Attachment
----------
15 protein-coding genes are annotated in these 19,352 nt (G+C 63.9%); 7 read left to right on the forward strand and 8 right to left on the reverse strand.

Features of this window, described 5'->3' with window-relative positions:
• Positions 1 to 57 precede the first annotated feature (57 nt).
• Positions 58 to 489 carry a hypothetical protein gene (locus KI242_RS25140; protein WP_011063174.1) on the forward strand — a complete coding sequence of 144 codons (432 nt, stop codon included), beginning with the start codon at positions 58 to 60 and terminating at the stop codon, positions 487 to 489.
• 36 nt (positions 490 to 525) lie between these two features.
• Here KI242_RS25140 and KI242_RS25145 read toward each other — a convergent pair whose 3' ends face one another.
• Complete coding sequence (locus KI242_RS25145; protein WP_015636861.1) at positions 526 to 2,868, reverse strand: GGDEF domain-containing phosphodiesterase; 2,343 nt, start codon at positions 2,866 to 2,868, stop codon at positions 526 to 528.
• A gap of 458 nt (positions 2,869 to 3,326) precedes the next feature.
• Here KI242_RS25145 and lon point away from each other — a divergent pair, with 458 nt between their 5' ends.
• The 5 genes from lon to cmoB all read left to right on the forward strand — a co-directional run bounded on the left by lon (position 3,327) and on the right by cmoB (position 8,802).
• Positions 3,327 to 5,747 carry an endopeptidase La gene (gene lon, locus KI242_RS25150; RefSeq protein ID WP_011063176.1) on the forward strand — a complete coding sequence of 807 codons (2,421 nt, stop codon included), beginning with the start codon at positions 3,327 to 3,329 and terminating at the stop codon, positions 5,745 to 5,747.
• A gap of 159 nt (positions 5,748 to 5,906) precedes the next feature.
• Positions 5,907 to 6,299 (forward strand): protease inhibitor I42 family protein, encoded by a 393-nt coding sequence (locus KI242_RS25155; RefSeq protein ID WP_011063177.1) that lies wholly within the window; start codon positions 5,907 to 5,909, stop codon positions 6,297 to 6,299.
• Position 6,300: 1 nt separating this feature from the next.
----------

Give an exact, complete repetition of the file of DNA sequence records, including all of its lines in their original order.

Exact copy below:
15 protein-coding genes are annotated in these 19,352 nt (G+C 63.9%); 7 read left to right on the forward strand and 8 right to left on the reverse strand.

Features of this window, described 5'->3' with window-relative positions:
• Positions 1 to 57 precede the first annotated feature (57 nt).
• Positions 58 to 489 carry a hypothetical protein gene (locus KI242_RS25140; protein WP_011063174.1) on the forward strand — a complete coding sequence of 144 codons (432 nt, stop codon included), beginning with the start codon at positions 58 to 60 and terminating at the stop codon, positions 487 to 489.
• 36 nt (positions 490 to 525) lie between these two features.
• Here KI242_RS25140 and KI242_RS25145 read toward each other — a convergent pair whose 3' ends face one another.
• Complete coding sequence (locus KI242_RS25145; protein WP_015636861.1) at positions 526 to 2,868, reverse strand: GGDEF domain-containing phosphodiesterase; 2,343 nt, start codon at positions 2,866 to 2,868, stop codon at positions 526 to 528.
• A gap of 458 nt (positions 2,869 to 3,326) precedes the next feature.
• Here KI242_RS25145 and lon point away from each other — a divergent pair, with 458 nt between their 5' ends.
• The 5 genes from lon to cmoB all read left to right on the forward strand — a co-directional run bounded on the left by lon (position 3,327) and on the right by cmoB (position 8,802).
• Positions 3,327 to 5,747 carry an endopeptidase La gene (gene lon, locus KI242_RS25150; RefSeq protein ID WP_011063176.1) on the forward strand — a complete coding sequence of 807 codons (2,421 nt, stop codon included), beginning with the start codon at positions 3,327 to 3,329 and terminating at the stop codon, positions 5,745 to 5,747.
• A gap of 159 nt (positions 5,748 to 5,906) precedes the next feature.
• Positions 5,907 to 6,299 (forward strand): protease inhibitor I42 family protein, encoded by a 393-nt coding sequence (locus KI242_RS25155; RefSeq protein ID WP_011063177.1) that lies wholly within the window; start codon positions 5,907 to 5,909, stop codon positions 6,297 to 6,299.
• Position 6,300: 1 nt separating this feature from the next.